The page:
U.S. West Texas Intermediate and international-benchmark Brent crude oil futures overcame early weakness and an attempt to close lower for the week to post solid gains on Friday. The recovery was fueled by concerns over low supplies. However, some traders felt gains were limited by lingering worries that demand disruptions from the COVID-19 pandemic may not be over.
US Crude Finds Support from Low Supplies at Cushing, Oklahoma
U.S. crude oil at the largest U.S. commercial storage hub dropped to a three-year low the week-ending October 15, according to the Energy Information Administration (EIA), helping to underpin prices on Friday.
Crude stocks at the Cushing, Oklahoma, delivery hub fell by 2.3 million barrels to 31.2 million barrels. That’s the lowest level since October 2018, and points to tightness in the market that may take some time to alleviate.
“It makes no economic sense to keep excess inventories at Cushing when you can sell it in the prompt month. I expect that the draws at Cushing are going to continue,” said Andrew Lipow, president of Houston-based consultancy Lipow Oil Associates.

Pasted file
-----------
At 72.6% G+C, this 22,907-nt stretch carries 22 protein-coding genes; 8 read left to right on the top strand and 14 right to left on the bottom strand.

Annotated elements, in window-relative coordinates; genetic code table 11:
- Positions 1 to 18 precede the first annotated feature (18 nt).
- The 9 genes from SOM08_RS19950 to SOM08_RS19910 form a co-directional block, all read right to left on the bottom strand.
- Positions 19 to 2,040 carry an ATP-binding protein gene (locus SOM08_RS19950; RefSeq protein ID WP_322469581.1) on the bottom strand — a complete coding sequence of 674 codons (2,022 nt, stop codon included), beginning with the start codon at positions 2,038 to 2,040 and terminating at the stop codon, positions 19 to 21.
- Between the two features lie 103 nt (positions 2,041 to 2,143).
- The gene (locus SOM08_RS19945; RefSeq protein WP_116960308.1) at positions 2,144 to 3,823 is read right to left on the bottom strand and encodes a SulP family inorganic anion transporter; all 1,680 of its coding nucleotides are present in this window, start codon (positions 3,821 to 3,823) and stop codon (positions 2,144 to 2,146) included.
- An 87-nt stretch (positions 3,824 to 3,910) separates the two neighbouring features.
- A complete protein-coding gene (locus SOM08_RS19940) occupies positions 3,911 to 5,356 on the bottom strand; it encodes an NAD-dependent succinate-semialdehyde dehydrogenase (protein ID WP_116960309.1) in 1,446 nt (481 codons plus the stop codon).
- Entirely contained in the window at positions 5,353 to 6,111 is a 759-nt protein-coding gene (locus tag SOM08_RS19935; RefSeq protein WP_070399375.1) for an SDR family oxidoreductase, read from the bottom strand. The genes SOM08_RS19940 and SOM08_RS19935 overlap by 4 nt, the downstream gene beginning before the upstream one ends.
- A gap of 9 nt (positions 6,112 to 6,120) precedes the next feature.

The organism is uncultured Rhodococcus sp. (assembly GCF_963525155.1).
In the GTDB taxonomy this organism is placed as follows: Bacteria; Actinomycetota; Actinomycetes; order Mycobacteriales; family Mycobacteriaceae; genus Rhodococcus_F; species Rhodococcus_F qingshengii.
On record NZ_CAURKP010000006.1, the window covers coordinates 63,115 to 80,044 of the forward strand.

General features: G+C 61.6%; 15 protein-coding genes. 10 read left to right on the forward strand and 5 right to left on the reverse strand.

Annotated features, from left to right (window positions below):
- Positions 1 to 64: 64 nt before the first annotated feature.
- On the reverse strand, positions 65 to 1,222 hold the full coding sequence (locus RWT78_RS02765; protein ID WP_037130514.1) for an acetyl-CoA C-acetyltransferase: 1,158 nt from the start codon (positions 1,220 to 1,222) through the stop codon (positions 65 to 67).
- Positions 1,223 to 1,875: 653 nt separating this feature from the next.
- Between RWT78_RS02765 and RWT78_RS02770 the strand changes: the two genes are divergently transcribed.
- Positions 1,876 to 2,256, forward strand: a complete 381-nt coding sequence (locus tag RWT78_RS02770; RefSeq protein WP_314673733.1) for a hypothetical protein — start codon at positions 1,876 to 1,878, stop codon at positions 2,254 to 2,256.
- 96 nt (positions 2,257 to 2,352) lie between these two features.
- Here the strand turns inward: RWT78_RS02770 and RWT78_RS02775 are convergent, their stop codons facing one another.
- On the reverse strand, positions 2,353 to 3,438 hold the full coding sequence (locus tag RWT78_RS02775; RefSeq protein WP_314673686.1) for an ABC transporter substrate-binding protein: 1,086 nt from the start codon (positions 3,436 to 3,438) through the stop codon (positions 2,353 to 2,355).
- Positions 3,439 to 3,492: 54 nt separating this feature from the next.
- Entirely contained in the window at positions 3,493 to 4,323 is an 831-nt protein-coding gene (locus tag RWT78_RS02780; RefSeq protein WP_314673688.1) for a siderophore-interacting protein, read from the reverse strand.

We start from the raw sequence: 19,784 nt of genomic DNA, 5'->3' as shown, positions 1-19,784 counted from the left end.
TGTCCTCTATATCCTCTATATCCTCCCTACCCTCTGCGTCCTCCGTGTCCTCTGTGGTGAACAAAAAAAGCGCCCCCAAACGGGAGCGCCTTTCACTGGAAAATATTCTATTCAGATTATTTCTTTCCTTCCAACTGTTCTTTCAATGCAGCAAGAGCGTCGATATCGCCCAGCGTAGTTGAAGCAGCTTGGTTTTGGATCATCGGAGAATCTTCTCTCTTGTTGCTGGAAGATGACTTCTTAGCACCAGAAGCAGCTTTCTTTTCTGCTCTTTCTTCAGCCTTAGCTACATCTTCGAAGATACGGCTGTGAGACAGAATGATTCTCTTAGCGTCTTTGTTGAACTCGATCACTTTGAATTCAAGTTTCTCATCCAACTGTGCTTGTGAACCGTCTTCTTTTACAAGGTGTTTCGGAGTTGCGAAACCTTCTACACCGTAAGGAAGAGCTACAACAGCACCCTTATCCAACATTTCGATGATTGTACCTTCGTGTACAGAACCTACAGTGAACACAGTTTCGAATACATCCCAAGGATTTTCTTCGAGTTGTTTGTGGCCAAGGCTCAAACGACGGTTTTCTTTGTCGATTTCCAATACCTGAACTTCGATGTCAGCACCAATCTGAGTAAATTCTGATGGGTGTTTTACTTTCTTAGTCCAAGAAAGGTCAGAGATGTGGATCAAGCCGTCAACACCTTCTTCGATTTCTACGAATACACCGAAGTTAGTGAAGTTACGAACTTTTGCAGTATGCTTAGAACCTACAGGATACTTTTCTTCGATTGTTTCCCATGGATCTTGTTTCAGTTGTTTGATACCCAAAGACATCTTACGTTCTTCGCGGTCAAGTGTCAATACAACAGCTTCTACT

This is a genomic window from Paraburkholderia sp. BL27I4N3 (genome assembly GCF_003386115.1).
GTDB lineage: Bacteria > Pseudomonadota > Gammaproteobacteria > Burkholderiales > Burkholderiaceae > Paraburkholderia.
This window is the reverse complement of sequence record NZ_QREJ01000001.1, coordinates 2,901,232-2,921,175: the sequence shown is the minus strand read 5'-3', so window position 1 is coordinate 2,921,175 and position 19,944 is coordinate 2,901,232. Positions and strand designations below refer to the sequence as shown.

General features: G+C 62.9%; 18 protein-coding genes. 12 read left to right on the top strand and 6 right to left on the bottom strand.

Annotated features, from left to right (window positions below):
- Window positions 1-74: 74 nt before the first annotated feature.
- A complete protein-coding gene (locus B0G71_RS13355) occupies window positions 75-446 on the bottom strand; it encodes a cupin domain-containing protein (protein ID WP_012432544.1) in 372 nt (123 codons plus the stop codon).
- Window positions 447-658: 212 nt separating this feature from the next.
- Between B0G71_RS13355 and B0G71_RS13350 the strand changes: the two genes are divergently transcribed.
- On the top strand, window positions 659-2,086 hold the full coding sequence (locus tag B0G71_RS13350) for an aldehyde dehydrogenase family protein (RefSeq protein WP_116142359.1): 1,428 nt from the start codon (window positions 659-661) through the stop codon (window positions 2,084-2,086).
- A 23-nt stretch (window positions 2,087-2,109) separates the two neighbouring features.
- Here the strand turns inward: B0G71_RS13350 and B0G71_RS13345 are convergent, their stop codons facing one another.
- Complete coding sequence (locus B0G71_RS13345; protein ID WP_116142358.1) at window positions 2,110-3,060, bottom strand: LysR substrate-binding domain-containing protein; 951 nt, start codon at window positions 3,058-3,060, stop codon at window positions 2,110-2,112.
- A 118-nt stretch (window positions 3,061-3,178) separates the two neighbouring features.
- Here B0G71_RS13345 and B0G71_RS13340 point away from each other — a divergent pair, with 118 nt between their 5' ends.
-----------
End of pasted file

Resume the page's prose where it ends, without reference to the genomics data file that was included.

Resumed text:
The tightness in the market has caused futures contracts to move into backwardation, where later-dated contracts trade at a lower price than the current contract. That encourages companies to sell oil immediately rather than keep it in storage.
Traders Cautious about Possible Uptick in Global COVID Cases
Ahead of the week-end there were renewed concerns over another possible wave of COVID cases in Russia, China, Germany and the U.K. If the situation worsens, it could lead to demand destruction.
According to Reuters, prices pulled back from earlier intraday highs after German Chancellor Angela Merkel said the pandemic is not over yet. Additionally, Federal Reserve Chairman Jerome Powell said he could not rule out another COVID-19 spike this winter.
Although it was downplayed late in the week after a U.S. National Oceanic and Atmospheric Administration (NOAA) forecast called for a warmer than average winter in much of the United States, worries about coal and gas shortages in China, India and Europe, spurring some power generators to switch from gas to fuel oil and diesel should continue to be an important driver of price action over the near-term.
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This article was originally posted on FX Empire